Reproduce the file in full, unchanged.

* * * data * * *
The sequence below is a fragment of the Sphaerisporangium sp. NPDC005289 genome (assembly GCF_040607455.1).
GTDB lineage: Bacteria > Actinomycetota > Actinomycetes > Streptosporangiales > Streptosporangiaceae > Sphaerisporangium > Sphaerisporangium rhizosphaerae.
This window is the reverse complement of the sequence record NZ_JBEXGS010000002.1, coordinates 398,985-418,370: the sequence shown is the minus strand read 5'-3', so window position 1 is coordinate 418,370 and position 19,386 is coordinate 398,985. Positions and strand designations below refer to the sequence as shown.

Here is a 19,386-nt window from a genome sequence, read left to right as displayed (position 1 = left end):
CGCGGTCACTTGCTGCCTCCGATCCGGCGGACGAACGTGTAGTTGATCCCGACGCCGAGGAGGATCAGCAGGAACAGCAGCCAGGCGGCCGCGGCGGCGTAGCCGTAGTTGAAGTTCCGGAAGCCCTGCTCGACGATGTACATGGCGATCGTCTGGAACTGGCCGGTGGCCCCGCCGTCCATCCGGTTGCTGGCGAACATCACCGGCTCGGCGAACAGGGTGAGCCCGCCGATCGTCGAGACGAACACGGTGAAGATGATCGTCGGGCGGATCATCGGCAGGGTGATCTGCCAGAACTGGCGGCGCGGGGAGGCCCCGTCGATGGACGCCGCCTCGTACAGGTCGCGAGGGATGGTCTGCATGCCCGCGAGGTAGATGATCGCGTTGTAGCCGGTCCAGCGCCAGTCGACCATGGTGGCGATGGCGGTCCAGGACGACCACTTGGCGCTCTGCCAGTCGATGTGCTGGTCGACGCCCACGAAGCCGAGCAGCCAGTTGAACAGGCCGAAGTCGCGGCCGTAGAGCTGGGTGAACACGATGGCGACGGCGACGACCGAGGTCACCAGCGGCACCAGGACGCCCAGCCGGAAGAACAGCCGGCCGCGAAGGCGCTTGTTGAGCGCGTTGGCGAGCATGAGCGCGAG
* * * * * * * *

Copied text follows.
The sequence below is a fragment of the Sphaerisporangium sp. NPDC005289 genome (assembly GCF_040607455.1).
GTDB lineage: Bacteria > Actinomycetota > Actinomycetes > Streptosporangiales > Streptosporangiaceae > Sphaerisporangium > Sphaerisporangium rhizosphaerae.
This window is the reverse complement of the sequence record NZ_JBEXGS010000002.1, coordinates 398,985-418,370: the sequence shown is the minus strand read 5'-3', so window position 1 is coordinate 418,370 and position 19,386 is coordinate 398,985. Positions and strand designations below refer to the sequence as shown.

Here is a 19,386-nt window from a genome sequence, read left to right as displayed (position 1 = left end):
CGCGGTCACTTGCTGCCTCCGATCCGGCGGACGAACGTGTAGTTGATCCCGACGCCGAGGAGGATCAGCAGGAACAGCAGCCAGGCGGCCGCGGCGGCGTAGCCGTAGTTGAAGTTCCGGAAGCCCTGCTCGACGATGTACATGGCGATCGTCTGGAACTGGCCGGTGGCCCCGCCGTCCATCCGGTTGCTGGCGAACATCACCGGCTCGGCGAACAGGGTGAGCCCGCCGATCGTCGAGACGAACACGGTGAAGATGATCGTCGGGCGGATCATCGGCAGGGTGATCTGCCAGAACTGGCGGCGCGGGGAGGCCCCGTCGATGGACGCCGCCTCGTACAGGTCGCGAGGGATGGTCTGCATGCCCGCGAGGTAGATGATCGCGTTGTAGCCGGTCCAGCGCCAGTCGACCATGGTGGCGATGGCGGTCCAGGACGACCACTTGGCGCTCTGCCAGTCGATGTGCTGGTCGACGCCCACGAAGCCGAGCAGCCAGTTGAACAGGCCGAAGTCGCGGCCGTAGAGCTGGGTGAACACGATGGCGACGGCGACGACCGAGGTCACCAGCGGCACCAGGACGCCCAGCCGGAAGAACAGCCGGCCGCGAAGGCGCTTGTTGAGCGCGTTGGCGAGCATGAGCGCGAG